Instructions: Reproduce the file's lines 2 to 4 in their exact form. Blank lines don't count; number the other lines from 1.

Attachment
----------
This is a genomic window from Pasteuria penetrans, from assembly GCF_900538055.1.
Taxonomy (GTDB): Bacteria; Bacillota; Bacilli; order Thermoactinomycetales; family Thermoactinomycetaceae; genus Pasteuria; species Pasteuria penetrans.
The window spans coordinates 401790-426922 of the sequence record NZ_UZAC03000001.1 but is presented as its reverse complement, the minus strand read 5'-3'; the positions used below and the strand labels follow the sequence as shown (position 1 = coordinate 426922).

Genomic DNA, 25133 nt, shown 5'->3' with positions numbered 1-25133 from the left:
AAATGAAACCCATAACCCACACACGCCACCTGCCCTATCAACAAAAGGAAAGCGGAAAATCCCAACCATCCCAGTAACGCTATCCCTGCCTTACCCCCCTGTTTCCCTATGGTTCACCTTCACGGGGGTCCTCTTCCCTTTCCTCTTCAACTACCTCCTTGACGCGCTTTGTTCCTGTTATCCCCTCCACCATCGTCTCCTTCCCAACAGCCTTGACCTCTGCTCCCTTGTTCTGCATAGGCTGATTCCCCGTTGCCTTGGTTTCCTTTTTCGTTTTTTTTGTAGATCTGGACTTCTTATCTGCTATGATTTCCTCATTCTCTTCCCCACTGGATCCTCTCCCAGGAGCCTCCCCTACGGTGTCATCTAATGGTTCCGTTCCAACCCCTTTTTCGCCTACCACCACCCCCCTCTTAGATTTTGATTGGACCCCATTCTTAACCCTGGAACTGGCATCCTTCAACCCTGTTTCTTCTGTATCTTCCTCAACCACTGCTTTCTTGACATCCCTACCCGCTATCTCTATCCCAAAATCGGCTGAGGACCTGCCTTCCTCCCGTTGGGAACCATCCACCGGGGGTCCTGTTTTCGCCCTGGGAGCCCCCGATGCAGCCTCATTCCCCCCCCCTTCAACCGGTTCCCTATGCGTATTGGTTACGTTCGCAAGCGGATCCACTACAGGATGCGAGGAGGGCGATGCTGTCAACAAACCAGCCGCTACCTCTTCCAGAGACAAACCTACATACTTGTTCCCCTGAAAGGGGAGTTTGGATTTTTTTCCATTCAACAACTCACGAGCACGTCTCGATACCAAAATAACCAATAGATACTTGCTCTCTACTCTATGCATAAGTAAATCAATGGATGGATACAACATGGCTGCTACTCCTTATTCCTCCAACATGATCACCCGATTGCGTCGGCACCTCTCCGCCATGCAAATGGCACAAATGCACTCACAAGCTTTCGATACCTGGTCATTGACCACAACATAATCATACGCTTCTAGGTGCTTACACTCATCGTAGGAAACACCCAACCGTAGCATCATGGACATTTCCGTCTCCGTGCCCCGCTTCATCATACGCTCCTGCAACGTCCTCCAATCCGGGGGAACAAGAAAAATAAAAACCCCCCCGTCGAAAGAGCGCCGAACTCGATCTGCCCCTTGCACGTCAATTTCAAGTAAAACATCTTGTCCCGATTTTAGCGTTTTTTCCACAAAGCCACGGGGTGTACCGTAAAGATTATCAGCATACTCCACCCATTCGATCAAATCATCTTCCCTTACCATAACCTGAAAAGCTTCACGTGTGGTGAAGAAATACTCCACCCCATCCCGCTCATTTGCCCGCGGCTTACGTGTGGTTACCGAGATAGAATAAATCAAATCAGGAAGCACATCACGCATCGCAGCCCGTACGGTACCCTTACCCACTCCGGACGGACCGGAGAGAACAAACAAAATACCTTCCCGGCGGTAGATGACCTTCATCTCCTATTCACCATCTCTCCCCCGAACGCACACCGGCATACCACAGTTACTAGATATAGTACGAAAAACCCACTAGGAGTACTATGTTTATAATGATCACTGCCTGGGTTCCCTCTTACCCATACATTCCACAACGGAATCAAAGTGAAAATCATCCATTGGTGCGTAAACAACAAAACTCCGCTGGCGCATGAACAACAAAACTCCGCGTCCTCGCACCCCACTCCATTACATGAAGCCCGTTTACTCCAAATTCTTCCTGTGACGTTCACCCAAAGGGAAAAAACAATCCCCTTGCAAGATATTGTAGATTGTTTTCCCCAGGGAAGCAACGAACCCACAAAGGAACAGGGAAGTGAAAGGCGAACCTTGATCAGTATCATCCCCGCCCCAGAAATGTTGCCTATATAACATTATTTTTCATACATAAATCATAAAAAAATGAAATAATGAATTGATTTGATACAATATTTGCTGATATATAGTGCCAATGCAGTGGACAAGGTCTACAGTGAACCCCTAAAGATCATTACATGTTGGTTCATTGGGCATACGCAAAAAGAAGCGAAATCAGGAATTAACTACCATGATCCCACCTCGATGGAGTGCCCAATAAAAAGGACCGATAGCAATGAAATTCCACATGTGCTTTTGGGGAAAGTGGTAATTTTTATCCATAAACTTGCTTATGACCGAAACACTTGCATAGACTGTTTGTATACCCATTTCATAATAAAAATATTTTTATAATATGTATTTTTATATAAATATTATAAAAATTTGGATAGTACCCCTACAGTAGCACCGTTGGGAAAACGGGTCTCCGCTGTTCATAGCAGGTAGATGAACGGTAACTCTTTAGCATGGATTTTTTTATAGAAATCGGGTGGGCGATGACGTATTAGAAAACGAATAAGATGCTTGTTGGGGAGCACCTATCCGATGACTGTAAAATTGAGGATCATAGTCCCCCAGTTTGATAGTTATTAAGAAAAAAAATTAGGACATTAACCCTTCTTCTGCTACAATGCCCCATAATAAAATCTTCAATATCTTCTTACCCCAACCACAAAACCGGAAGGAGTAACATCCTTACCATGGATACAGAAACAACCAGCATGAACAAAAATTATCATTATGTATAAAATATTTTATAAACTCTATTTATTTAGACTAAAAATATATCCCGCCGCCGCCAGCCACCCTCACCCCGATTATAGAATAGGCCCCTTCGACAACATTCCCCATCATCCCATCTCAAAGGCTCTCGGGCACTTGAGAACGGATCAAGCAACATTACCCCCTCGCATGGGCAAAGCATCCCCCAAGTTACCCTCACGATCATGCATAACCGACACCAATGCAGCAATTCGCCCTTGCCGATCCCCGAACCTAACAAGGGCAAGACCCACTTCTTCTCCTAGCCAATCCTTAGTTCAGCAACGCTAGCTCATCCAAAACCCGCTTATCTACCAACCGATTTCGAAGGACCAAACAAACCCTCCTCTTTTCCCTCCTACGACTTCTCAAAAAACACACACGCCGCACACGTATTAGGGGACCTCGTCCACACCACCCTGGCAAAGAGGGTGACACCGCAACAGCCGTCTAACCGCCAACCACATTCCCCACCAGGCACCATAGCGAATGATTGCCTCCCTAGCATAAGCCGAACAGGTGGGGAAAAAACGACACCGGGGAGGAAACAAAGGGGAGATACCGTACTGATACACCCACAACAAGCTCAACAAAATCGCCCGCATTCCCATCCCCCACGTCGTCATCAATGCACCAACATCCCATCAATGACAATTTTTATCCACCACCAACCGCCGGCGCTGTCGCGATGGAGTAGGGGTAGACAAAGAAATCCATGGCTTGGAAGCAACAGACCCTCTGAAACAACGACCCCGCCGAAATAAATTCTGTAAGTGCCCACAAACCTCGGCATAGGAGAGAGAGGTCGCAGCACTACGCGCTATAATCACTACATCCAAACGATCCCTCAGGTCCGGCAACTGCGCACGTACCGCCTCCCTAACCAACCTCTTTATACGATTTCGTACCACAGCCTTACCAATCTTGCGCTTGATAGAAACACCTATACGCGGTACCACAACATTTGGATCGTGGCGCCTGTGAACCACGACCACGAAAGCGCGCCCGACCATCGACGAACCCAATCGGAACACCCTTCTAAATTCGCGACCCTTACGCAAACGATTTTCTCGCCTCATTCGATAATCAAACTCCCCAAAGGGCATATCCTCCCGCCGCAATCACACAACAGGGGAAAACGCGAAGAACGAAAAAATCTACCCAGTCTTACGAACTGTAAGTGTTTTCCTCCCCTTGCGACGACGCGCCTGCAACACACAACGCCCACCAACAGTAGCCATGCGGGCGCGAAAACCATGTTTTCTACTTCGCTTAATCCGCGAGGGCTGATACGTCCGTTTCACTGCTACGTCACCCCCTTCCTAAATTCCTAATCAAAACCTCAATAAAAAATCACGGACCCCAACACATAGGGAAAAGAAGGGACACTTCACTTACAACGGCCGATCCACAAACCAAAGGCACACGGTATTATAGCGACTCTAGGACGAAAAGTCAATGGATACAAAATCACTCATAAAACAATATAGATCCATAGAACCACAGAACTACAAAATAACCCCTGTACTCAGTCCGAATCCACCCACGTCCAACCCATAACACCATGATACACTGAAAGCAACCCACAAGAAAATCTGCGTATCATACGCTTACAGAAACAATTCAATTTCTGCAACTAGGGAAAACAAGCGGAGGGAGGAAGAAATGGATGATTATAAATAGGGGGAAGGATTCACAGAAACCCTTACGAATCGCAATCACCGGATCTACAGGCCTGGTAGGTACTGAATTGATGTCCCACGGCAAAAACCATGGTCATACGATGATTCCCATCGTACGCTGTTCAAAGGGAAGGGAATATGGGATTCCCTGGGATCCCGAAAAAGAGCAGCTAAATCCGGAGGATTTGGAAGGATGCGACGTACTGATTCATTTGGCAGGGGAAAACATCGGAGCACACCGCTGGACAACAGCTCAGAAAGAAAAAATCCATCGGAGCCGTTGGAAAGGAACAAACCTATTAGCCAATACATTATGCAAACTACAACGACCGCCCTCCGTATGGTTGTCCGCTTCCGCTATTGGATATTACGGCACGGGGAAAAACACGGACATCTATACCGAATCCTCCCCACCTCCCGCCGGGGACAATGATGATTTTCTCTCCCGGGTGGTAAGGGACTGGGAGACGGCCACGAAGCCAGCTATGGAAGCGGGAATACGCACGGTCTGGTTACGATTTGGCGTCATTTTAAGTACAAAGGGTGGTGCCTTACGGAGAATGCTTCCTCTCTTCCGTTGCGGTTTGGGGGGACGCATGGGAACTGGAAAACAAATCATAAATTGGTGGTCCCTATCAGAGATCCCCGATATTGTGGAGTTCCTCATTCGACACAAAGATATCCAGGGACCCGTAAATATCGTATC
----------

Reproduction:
Taxonomy (GTDB): Bacteria; Bacillota; Bacilli; order Thermoactinomycetales; family Thermoactinomycetaceae; genus Pasteuria; species Pasteuria penetrans.
The window spans coordinates 401790-426922 of the sequence record NZ_UZAC03000001.1 but is presented as its reverse complement, the minus strand read 5'-3'; the positions used below and the strand labels follow the sequence as shown (position 1 = coordinate 426922).

Genomic DNA, 25133 nt, shown 5'->3' with positions numbered 1-25133 from the left: